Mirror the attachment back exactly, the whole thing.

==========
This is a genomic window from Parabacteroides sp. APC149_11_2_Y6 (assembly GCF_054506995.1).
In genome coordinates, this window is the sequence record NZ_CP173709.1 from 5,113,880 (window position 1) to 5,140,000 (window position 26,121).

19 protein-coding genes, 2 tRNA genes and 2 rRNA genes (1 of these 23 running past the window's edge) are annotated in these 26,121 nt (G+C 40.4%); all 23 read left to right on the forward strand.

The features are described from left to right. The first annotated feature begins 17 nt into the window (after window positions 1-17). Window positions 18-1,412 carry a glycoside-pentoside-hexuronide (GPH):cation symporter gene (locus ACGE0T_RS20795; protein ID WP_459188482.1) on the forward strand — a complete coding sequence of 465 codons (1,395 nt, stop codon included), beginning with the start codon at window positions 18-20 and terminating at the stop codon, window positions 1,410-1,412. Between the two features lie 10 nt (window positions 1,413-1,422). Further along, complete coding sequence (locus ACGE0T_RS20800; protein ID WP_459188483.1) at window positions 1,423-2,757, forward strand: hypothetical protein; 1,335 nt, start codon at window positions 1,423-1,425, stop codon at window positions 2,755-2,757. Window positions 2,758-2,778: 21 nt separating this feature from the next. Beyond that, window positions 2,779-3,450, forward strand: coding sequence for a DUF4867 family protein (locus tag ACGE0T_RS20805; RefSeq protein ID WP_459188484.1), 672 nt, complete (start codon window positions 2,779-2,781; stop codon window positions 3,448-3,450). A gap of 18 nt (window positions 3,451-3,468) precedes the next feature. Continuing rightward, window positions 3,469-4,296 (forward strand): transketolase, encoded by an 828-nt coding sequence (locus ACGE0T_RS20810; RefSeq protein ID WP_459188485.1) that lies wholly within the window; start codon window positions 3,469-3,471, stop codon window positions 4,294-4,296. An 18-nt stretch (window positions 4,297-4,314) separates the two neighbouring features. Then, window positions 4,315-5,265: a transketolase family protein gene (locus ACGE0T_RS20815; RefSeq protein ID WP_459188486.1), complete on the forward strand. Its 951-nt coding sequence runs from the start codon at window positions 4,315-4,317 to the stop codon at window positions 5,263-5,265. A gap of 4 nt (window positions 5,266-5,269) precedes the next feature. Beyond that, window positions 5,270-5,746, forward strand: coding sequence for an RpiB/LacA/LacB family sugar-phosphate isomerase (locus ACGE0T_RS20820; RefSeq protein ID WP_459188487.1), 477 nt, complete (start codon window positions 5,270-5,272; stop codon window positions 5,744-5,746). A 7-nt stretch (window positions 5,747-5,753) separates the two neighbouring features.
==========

This is a genomic window from Parabacteroides sp. APC149_11_2_Y6 (assembly GCF_054506995.1).
In genome coordinates, this window is the sequence record NZ_CP173709.1 from 5,113,880 (window position 1) to 5,140,000 (window position 26,121).

19 protein-coding genes, 2 tRNA genes and 2 rRNA genes (1 of these 23 running past the window's edge) are annotated in these 26,121 nt (G+C 40.4%); all 23 read left to right on the forward strand.

The features are described from left to right. The first annotated feature begins 17 nt into the window (after window positions 1-17). Window positions 18-1,412 carry a glycoside-pentoside-hexuronide (GPH):cation symporter gene (locus ACGE0T_RS20795; protein ID WP_459188482.1) on the forward strand — a complete coding sequence of 465 codons (1,395 nt, stop codon included), beginning with the start codon at window positions 18-20 and terminating at the stop codon, window positions 1,410-1,412. Between the two features lie 10 nt (window positions 1,413-1,422). Further along, complete coding sequence (locus ACGE0T_RS20800; protein ID WP_459188483.1) at window positions 1,423-2,757, forward strand: hypothetical protein; 1,335 nt, start codon at window positions 1,423-1,425, stop codon at window positions 2,755-2,757. Window positions 2,758-2,778: 21 nt separating this feature from the next. Beyond that, window positions 2,779-3,450, forward strand: coding sequence for a DUF4867 family protein (locus tag ACGE0T_RS20805; RefSeq protein ID WP_459188484.1), 672 nt, complete (start codon window positions 2,779-2,781; stop codon window positions 3,448-3,450). A gap of 18 nt (window positions 3,451-3,468) precedes the next feature. Continuing rightward, window positions 3,469-4,296 (forward strand): transketolase, encoded by an 828-nt coding sequence (locus ACGE0T_RS20810; RefSeq protein ID WP_459188485.1) that lies wholly within the window; start codon window positions 3,469-3,471, stop codon window positions 4,294-4,296. An 18-nt stretch (window positions 4,297-4,314) separates the two neighbouring features. Then, window positions 4,315-5,265: a transketolase family protein gene (locus ACGE0T_RS20815; RefSeq protein ID WP_459188486.1), complete on the forward strand. Its 951-nt coding sequence runs from the start codon at window positions 4,315-4,317 to the stop codon at window positions 5,263-5,265. A gap of 4 nt (window positions 5,266-5,269) precedes the next feature. Beyond that, window positions 5,270-5,746, forward strand: coding sequence for an RpiB/LacA/LacB family sugar-phosphate isomerase (locus ACGE0T_RS20820; RefSeq protein ID WP_459188487.1), 477 nt, complete (start codon window positions 5,270-5,272; stop codon window positions 5,744-5,746). A 7-nt stretch (window positions 5,747-5,753) separates the two neighbouring features.